Soon a prayer developed that invoked the Name of the Lord Jesus and united it with a petition for mercy: "Lord Jesus Christ, Son of God, have mercy on me, a sinner." Forms of this prayer were used by monks to develop the Prayer of the Heart, constant spiritual watchfulness and to implore the anointing of the Holy Spirit as a healing balm over the human spirit and soul, weakened and darkened by sin.

St Pachomius once had a vision of an Angel, we are informed by the Slavonic Psalter, who recommended the use of the Jesus Prayer on a knotted cord of one hundred knots. One hundred Jesus Prayers were called a "Prayer" by the Angel. He recommended the recitation of 12 Prayers (1200 Jesus Prayers) during the day and 12 Prayers at night along with a further 12 during an all-night vigil. He recommended 300 prayers to be recited at 3:00 pm every day, that time being when our Saviour Jesus Christ died on the Cross for our sins. This became part of the Pachomian Rule.

Prayer ropes consisting of 100 to 300 knots or beads were employed to keep track of one's counting, since it was believed that this prayer must cleave to the lips, heart and mind of people through constant, incessant repetition.

Monks often recited the prayer up to 12,000 times per day, until it became "self-active" and they would then pray it day and night without counting. The famous book, "The Way of a Pilgrim" is a good introduction to this form of prayer, along with the Philokalia, a collection of Patristic wisdom about the spiritual life and the Jesus Prayer. The Pilgrim is actually a Ukrainian layman who travels Ukraine and Russia, reciting the Prayer and having all kinds of interesting and inspiring experiences.

Greek monks make what they call, "martyria" or strings attached to the prayer rope with moveable beads to keep track of the hundreds of times the prayer is recited.

The Psalter is the great model for our prayer and this is reflected in the structure of the Jesus Prayer. The Fathers of the Church divided the Psalter into twenty "kathismata" each of which contained three shorter units that ended with the longer doxology: Glory be: Alleluia, Alleluia Alleluia, Glory to Thee, O God (3x) Lord have mercy (3x) and one more Glory be.

The Jesus Prayer could substitute for a Psalter and one hundred prayers could substitute for a Stasis or a third part with 300 prayers substituting for a kathisma. Each hundred recitation also ends with the above longer doxology. Thus, the Psalter of Jesus is the recitation of the Prayer 6,000 times. The Daily Office could also be substituted, in case of need, by the recitation of 850 Prayers and 150 prostrations.

In monasteries, this is how the rite of the Jesus Prayer is conducted by the monks each night.

The Abbot stands ahead of the Monks, each with prayer rope in hand. The Abbot then recites the Prayer three times out loud. Then the monks, crossing themselves and reciting the prayer as they make the Sign of the Cross, make 30 prostrations down to the floor. Then the remaining 70 prayers are said in silence. This is repeated, in all, ten times to make up the daily 300 prostrations and 700 prayers - in reality 1,000 Jesus Prayers.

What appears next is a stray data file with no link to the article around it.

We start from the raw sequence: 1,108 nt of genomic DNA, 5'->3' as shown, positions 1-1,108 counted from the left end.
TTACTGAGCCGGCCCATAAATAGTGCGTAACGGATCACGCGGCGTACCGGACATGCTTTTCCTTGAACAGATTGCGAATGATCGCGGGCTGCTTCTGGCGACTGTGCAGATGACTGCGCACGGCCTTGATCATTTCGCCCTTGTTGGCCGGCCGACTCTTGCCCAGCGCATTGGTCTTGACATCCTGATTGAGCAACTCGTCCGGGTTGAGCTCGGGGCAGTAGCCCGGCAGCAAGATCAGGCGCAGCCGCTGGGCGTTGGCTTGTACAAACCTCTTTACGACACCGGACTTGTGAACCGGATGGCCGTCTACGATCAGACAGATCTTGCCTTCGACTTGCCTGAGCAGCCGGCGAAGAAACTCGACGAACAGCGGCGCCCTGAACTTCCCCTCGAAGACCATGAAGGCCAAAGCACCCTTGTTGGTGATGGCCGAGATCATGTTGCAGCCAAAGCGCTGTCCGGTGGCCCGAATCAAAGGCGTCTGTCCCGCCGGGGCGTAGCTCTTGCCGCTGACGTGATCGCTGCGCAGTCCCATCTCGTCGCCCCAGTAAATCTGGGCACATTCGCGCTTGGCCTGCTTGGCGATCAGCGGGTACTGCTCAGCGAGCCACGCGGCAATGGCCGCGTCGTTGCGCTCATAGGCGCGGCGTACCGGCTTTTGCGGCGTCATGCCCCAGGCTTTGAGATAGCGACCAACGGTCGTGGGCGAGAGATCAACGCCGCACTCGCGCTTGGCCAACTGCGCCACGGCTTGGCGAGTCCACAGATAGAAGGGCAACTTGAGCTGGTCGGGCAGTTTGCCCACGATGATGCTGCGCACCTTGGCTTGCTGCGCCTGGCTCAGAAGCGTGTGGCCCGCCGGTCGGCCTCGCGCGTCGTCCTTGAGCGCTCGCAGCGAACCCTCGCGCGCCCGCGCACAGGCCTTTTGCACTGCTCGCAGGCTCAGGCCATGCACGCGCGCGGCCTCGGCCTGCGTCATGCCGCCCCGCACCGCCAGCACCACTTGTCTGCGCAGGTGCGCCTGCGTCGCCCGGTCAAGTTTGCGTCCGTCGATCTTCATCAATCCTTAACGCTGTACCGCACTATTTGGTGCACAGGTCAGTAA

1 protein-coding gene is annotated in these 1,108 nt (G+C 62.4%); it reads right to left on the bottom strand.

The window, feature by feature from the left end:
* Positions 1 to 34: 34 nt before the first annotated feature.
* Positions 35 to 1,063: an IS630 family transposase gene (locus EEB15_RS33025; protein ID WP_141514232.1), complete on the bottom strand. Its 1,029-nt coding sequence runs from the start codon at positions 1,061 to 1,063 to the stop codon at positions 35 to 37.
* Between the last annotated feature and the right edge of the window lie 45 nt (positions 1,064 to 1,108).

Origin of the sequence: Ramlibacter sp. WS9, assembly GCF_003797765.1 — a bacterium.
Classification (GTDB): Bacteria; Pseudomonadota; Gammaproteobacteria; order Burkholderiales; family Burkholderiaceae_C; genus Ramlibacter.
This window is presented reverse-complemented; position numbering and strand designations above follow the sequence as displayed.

When we make the Sign of the Cross using the Jesus Prayer, we bring our fingers to our forehead and say, "Lord," then down to under our hearts and we say, "Jesus Christ," and then to the right shoulder, saying "Son of God" (as He sits at the Right Hand of God the Father), and then to the left, saying "Have mercy on me" and then as we release our arm down and slightly inclining our heads, we say, "A sinner."

To this day, Orthodox monks are given the "Chotki" or "Vervitsa" which is a woolen or leather cord, or else a string of wooden beads during their monastic profession. The woolen prayer rope is worn on the left wrist as part of the monastic and Episcopal dress. Larger beads separate the smaller beads into groups of ten, 25 or 33 knots. When separated every ten knots, a prostration is performed on the larger bead or knot and the prayer rope is recited five times, as in some Orthodox monasteries.

The use of the vervitsa in reciting the Jesus Prayer, or any other short prayer, is a tremendous spiritual help for any and all Christians. It allows one to maintain concentration and recollection during prayer time. Repeating the same prayer over and over is not tedious. The words of the Jesus Prayer are a like a stream of cool refreshing water for our souls. We need to drink of them many times to quench our spiritual thirst and to develop into spiritually strong persons, until, as our Saviour said to the Samaritan Woman at the well, "Springs of living water will flow within you."

Let us use the vervitsa to frequently invoke the Name of Jesus, the "Epiclesis of our Lord," as the Fathers have named it, to call down the Holy Oil of Divine Mercy on our hearts and souls. This is the Oil that heals and gives enlightenment to our inner selves and transforms us. This is a spiritual exercise which will last us all of our lives, an undertaking that we do in imitation of the ten wise virgins, who came to their Master with abundant Oil in the lamps of their souls.

Let us pray that we become like those lamps, alight with the fire of the Holy Spirit and strengthened by the Name of our Lord Jesus, to perform good works all our lives, so that those seeing our light and our works, will turn to praise the Father in Heaven. As St Seraphim of Sarov liked to say, "Acquire the Spirit of Peace, and a thousand souls will be converted around you." May we all become such missionaries of Christ!

— Dr. Alexander Roman